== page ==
What good that does you ?

Say you’re using Live and as such the Maschine VST plugin in Live. When you need to play or record something you can’t simply hit ‘play’ on the controller since the plugin is fully depending on the Live transport. In other words; if Live’s transport plays then so does Maschine, but not on its own.

SO… now you’re sitting behind the Maschine and want to record something. Problem: you’ll need to start the Live transport first.

Now you have several options. You could hit play on your APC if that’s standing close by. Or move back over to your computer to use the mouse to click “play”.

OR…  You can switch Maschine to its midi mode, then when setup right all you need to do is push the “play” button.

Template editing

All of this is made possible due to the Maschine controller templates. The included controller editor allows you to setup the Maschine controller in any way you like. All of the controls can be assigned to send either midi note or control messages, to behave in a button like manner (just push it to make it work) or a toggle (when pushed once it lights up, push it again to turn it off again). This is an ideal way to control Live’s metronome from behind the Maschine controller.

Summing up

I think it should be obvious by now; the Maschine environment presents an outstanding workflow which clearly takes beat production to a whole new level. However, it should also be noted that Maschine still has quite a few flaws in both hardware and software and at that point isn’t quite perfect.


  • An amazing workflow; you can almost do everything right from behind the controller.
  • Easy control over sounds (loading / removing) or entire kits.
  • Easy control over patterns (midi notes); removing isn’t a problem.
  • Step sequencer.
  • Easy control over samples (slicing).
  • Sound editing capabilities; assigning or removing effects on other a per sound, group or master level.
  • Although somewhat workflow related; the option to use Maschine as a midi controller. So using Maschine with Live’s drumracks won’t be a problem.
  • The Maschine controller is USB powered, so no power supply needed.
  • Usable in both a stand alone and sequencer (DAW) integrated way.
  • Fully tweakable. It can be a midi controller which behaves just like you want it. OR simply use one of the many default templates to make it operate commonly available software (Live, Massive, Kore..).
  • Work in progress. There are still lots of new features to be expected in the software.


  • The controller itself feels cheap as if it can’t stand much abuse. It seems NI has these controllers custom made in China. I can’t help feel that they should have consulted a company which already has much experience and expertise on producing controllers.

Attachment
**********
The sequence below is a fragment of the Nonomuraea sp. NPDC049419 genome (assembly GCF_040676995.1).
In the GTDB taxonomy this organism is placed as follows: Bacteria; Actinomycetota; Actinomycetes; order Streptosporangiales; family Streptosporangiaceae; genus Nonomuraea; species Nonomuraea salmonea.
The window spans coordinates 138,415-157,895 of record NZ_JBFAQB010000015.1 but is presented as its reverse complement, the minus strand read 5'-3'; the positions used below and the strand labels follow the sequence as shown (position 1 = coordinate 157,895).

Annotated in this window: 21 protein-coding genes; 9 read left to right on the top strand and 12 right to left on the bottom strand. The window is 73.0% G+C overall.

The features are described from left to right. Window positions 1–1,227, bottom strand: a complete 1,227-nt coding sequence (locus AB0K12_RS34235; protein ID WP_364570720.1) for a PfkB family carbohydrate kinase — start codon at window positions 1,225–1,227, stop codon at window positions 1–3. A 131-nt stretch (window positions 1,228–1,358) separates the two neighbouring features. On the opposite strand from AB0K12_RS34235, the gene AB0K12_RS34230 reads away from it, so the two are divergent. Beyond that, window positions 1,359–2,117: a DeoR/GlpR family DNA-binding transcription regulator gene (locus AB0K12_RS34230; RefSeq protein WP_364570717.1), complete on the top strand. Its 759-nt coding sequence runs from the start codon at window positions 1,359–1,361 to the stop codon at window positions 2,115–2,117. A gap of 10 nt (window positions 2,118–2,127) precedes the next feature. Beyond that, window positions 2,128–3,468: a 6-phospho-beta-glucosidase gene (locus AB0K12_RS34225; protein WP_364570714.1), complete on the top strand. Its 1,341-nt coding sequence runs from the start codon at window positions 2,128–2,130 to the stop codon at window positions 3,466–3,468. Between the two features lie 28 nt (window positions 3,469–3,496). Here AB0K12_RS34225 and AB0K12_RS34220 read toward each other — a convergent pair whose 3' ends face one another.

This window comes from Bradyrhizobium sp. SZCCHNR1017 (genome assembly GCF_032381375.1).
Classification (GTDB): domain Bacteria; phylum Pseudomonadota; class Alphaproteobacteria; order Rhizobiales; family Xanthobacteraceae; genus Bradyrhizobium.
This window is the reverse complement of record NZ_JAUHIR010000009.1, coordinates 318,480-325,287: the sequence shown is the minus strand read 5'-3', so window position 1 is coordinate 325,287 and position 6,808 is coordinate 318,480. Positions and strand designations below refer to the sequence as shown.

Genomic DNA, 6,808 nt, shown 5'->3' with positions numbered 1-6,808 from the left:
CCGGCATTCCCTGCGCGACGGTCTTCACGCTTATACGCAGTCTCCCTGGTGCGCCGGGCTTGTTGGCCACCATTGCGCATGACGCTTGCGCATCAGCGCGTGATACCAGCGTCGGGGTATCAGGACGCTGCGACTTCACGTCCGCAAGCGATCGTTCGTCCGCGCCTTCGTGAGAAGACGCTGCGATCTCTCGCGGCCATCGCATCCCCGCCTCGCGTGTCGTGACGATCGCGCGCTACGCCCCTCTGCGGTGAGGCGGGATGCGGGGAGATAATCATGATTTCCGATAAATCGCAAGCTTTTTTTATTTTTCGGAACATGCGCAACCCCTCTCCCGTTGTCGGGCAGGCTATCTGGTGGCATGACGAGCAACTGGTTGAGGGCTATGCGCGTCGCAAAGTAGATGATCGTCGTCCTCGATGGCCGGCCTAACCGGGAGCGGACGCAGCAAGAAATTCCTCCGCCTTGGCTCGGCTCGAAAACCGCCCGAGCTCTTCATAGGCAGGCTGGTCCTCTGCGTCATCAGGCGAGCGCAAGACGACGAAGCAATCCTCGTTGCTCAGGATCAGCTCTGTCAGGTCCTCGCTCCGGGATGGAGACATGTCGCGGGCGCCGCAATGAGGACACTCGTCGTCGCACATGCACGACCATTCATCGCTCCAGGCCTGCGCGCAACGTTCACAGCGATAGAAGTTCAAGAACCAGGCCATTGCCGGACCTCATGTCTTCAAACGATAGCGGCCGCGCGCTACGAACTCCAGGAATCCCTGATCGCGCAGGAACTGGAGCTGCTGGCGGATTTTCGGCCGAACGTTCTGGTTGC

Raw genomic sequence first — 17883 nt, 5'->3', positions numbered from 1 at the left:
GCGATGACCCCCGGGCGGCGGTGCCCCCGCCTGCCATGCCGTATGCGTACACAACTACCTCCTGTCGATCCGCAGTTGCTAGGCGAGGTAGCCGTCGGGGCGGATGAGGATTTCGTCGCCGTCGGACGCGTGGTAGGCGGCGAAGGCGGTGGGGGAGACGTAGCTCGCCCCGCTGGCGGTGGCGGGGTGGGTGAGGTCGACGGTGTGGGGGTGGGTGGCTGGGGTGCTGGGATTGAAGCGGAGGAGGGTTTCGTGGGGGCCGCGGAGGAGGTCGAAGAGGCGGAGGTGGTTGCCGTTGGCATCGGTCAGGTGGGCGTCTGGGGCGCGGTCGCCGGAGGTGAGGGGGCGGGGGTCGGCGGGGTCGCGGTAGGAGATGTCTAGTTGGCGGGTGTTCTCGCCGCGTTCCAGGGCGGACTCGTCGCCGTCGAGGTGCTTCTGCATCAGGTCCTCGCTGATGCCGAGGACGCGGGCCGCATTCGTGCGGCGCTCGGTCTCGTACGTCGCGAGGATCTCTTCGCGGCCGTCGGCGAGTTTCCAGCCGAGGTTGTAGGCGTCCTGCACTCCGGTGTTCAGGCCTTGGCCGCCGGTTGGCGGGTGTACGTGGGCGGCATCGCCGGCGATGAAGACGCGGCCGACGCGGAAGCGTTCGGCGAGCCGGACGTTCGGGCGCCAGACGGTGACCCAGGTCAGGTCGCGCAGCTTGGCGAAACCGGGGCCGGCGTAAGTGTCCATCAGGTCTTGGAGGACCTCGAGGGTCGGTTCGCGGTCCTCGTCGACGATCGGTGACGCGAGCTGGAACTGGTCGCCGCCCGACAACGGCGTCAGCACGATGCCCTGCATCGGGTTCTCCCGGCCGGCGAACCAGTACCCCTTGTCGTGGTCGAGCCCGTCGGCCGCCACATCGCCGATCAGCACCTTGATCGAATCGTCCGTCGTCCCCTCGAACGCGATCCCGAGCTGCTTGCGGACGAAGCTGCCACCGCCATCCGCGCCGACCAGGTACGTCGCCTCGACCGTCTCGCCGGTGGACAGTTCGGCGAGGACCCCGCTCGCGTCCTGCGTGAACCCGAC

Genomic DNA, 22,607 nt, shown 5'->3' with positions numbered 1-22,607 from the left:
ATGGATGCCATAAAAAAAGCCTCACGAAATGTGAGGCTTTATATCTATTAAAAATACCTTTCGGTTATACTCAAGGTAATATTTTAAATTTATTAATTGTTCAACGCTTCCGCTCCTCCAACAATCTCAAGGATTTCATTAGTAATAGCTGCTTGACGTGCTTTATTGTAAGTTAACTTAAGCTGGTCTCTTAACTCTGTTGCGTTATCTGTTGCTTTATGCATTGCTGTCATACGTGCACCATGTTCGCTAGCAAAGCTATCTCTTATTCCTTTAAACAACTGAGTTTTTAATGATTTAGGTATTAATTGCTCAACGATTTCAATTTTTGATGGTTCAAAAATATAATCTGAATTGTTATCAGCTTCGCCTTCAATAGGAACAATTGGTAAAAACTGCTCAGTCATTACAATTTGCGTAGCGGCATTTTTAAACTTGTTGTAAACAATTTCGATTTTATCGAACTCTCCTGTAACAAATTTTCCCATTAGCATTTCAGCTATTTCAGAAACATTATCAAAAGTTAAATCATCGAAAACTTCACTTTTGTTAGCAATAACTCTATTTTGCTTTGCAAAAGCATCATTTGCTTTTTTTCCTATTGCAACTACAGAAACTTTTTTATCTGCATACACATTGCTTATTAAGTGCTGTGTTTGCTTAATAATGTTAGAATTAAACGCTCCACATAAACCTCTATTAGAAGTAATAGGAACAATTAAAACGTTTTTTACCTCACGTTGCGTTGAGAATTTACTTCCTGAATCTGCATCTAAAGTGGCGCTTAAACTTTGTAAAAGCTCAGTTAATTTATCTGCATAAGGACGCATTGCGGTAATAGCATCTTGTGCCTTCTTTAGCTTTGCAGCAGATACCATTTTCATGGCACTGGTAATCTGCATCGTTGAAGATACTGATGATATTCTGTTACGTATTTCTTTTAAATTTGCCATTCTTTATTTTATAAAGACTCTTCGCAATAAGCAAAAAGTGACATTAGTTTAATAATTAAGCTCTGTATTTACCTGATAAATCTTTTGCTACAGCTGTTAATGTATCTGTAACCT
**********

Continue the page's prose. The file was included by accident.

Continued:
• Home studio users should especially keep this in mind IMO. A Maschine is only a fraction of the price of, say, an MPC drum machine. So I can imagine that in a professional environment it doesn’t matter if one or two break down; its still way within the “normal” investment.  But for us home users it becomes a whole different ballgame.
  • There are still quite a few caveats in the software.
  • The way NI has tied samples fully towards their library can be very tedious since you’d need to import all your current samples before you can use them.
  • When using the library be careful with naming attributes as these cannot be renamed.
  • You might want to seriously consider using Maschine with a sequencer. The pattern editor, which is basically a midi editor, is very limited.  For example; creating a half note (half the size of the regular notes) is extremely tedious, and cannot be done with having a grid displayed.
  • NI customer support is almost none existent. They have a forum in which some very friendly and willing people help out, but those guys can only do so much. When you have a serious issue you’ll need to contact support. And that is no fun. Don’t be surprised if you open a ticket, get a confirmation and then don’t hear back from them in the next 3 weeks.

I think Maschine is all about workflow, it truly excels here, yet unfortunately it also leaves many things open for improvement. Its by far as perfect as some people may want you to believe. I’m especially baffled by the seemingly cheap quality of the controller itself. Something I will have a look at in the future after my warranty expires. It seems you can easily open this baby up.

I’d advice people who are interested in grabbing a Maschine not to use the NI webshop to get one. First its overpriced; many local dealers will be able to offer you the Maschine at a lower price. Next is the issue of warranty; chances are high that you’re going to need it.

I’ve heard several stories in several forums (not just hate posts, also regular comments) where people indicated that they had issues with the hardware, some still do but simply took it for granted.  And as said above; NI customer support is almost none existent. While their software products are quite outstanding I don’t like the way they treat their customer base in the likes of support for one bit.

And there you have it….



  1. Wow.. Thats a pretty nifty review there..

    One thing I think is missing; what do you think? It sounds pretty neat, but should I get one or not??

    Your review makes me want one on one hand yet also scares me too..

    HELP! LOL!!

  2. I sort of left that part out on purpose. Quite frankly I don’t really know; I was quite surprised to discover that the controller felt quite cheap and fragile, especially in comparison with my APC or MPD.

    Personally I think the main advantage of the Maschine is its workflow. Although I love the workflow I’m not too confident that the controller will last very long (those dials feel to me as if they’re bound to cause problems the moment you haven’t been using the Maschine for a while and some dust got in).

    So I decided to pass up on the Maschine and stick with the MPD for now.

    ….if only I would be able to uninstall the software I’d be very happy.